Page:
These strange post-referendum days see players living in a bubble and fans not wanting to go home, writes Alan Pattullo
Talk about feeling dislocated. Out of tune, out of line. Possibly, even, a little out of touch.
Being a Scot at Euro 2016 marks someone out as different enough. People are constantly wondering why you are here, who it is you are supporting. But there are no rules, at least none imposed yet, that prevents journalists crossing borders to cover a football tournament their own country has been unable to qualify for.
But it does, admittedly, feel a little strange. Political ructions of the scale of these last few days simply increases the sense of unease for those who have been away while the UK seemingly implodes.
What are we coming back to? Is it possible to just sit and cover football matches forever; to live a life governed only by kick-off times and SNCF train schedules, strikes permitting.
Even these worries about the impact workers’ protests in France might have been on visitors seem like a long time ago, as do concerns over hooliganism.
The news agenda churns on as an ever-smaller number of footballers continue slugging it out in France.
As at seemingly every football tournament, going back to the Nessun Dorma sound-tracked 1990 World Cup, an ear worm has buried itself deep into lugholes.
At the World Cup in Brazil two years ago, it was the Argentina fans singing, to the tune of Creedance Clearwater Revival’s Bad Moon Rising, a ditty that mocked Pele and delighted in the prospect of winning a trophy on Brazilian soil.
In France meanwhile, even those with little interest in football are surprised to find themselves whistling either one of a couple of tunes as they walk down boulevards.
One is in ode of Will Grigg, the Northern Ireland player who didn’t actually feature in these finals despite being so “on fire” defences were left terrified.
The other is a more maudlin song. It is one you are likely to hear on the metros heading back to town centres from the inevitably inconveniently located football stadiums in which they seem to specialise in France.
“Don’t take me home,” it begins. “Please don’t take me home.” At the root of the one verse-composition, apparently conceived by Newcastle United supporters, is the desire to skip work, stay here and drink beer. It is escapism, pure and simple.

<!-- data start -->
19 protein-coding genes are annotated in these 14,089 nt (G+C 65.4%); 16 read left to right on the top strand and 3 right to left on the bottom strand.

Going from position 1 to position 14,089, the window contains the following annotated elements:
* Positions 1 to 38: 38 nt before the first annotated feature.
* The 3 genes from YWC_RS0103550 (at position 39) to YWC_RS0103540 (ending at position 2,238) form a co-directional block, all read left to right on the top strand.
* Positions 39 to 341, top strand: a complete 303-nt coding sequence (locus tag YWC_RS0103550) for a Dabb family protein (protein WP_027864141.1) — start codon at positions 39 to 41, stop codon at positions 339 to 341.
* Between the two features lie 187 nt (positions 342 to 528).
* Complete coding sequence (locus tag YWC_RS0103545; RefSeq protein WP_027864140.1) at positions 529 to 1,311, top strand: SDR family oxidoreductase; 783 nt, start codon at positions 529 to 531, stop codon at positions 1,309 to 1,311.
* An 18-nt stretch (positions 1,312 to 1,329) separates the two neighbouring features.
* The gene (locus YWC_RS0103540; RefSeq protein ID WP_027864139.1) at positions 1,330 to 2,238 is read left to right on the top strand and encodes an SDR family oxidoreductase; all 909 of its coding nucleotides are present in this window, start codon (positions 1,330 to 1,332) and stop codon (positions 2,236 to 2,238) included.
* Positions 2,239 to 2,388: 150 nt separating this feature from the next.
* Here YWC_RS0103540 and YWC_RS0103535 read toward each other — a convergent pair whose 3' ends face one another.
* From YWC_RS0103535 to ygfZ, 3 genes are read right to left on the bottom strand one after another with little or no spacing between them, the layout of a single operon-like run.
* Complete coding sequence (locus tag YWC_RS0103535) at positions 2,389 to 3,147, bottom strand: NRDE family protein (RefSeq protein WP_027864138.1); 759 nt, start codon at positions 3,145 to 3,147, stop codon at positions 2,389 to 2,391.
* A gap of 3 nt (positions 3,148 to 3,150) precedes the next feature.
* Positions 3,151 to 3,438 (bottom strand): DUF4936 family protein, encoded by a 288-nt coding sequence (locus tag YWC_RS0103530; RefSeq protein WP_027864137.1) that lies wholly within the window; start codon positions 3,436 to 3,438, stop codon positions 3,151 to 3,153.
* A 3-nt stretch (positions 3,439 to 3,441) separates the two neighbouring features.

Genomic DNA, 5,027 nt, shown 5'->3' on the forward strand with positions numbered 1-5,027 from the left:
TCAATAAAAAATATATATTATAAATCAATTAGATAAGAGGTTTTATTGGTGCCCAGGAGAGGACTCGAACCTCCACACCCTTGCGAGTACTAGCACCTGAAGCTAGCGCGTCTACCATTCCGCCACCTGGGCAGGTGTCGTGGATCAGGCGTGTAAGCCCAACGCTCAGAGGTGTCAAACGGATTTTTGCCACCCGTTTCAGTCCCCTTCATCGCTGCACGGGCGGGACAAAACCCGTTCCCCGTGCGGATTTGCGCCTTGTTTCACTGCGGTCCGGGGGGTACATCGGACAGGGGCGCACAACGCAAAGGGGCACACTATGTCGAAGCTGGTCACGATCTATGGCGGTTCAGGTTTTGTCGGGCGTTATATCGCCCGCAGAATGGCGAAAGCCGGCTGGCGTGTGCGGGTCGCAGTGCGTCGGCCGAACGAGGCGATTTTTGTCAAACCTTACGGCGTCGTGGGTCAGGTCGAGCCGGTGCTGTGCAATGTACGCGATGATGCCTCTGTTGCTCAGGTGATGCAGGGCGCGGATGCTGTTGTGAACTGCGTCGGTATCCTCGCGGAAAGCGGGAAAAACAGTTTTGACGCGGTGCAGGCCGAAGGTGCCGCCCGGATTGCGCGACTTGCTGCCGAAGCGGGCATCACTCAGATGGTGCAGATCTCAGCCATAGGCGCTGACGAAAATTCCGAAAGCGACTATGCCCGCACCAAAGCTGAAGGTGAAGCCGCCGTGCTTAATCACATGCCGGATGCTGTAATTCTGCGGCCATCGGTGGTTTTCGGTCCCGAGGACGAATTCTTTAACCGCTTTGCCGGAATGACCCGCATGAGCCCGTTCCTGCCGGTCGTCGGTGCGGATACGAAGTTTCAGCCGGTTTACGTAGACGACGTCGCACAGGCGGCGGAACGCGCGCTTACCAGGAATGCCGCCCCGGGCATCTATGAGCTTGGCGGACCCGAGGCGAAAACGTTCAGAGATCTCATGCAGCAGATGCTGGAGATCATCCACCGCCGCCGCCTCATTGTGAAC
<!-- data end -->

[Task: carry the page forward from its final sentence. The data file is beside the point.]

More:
The Welsh have taken this ditty to their hearts and fortunately for them, if not their employers, their team have given them a reason to remain (with a small r). Northern Ireland, sadly, are back to face reality as of last night.
The Brexit convulsions are of course front-page news here in France. But the debate is avoidable if desired.
Chris Coleman, the Wales manager, made the point that he, his staff and players are all living in a bubble right now. They are on planet football and in no particular hurry to get off it.
They have a tournament in which they are trying to do as well as they can. The hand of history rests on their shoulders – Wales are seeking to reach the last four of a major finals for the first time ever against Belgium on Friday night in Lille. Imagine the ferment Scotland would currently be in if that achievement lay in sight. Everything else could go hang.
As Coleman put it: “The rest can wait,” he said. “It’s all about the football for us.”
He’s right too. For once, surely, footballers can be spared criticism for being incurious. They are, Coleman suggested, being willfully ignorant of the Brexit ructions and its repercussions because they need to be if they are to retain their focus.
They are cooped up in their training bases. Given security fears, the players’ seclusion seems even more pronounced. Michael O’Neill, the Edinburgh based manager of Northern Ireland, described the gun-toting guards at the team’s base near the small Rhone-Alpes town of Saint Georges des Reneins as making him feel vaguely “presidential – I could get quite used to it”.
Coleman observed that the only crosses in a box his defenders need to obsess over are ones from a winger.
As it turned out, it was O’Neill, his opposite number in last Saturday’s so called “British derby” v Wales, whose team’s fate hinged on a cross put in a box – one from Gareth Bale.
But even O’Neill, this erudite, engaging manager, whose stock has soared during these finals, confessed to having failed to organise a postal or proxy vote for last week’s EU referendum. He publicly scolded himself. “I am disappointed in myself about that.”
But the French have not been slow to express an opinion. The security guard at the entrance to Parc des Princes who, spying the country on my laminated ID badge, grunted “So, in or out?”
“Good luck” was the wry message on the widely-circulated front page of Liberation, along with the photo of Boris Johnson dangling from a zip wire.
There are other things to worry about here on Planet Football.
For sports writers, it is making sure you adhere to the strict rules in place. Can’t make a match you have been accredited for? Then you must send a polite email to the Uefa media department confirming your absence within 24 hours of kick-off, otherwise you can expect to go to the bottom of the queue for your next request.
Slightly tricky if the train you’d planned on getting you to the game is cancelled without warning due to a strike.
I overheard one conversation between a media liaison officer and a journalist that went something like this: “So let’s get this straight, you are meant to be in Marseille but you are here in Lyon. That is what you are telling me, yes? And you have not cancelled your SAD?”
SAD, by the way, stands for Supplementary Access Device. Or, in other, normal words, your match ticket.
But it could sum up those of us who have (temporarily) logged off from the world because of a football tournament.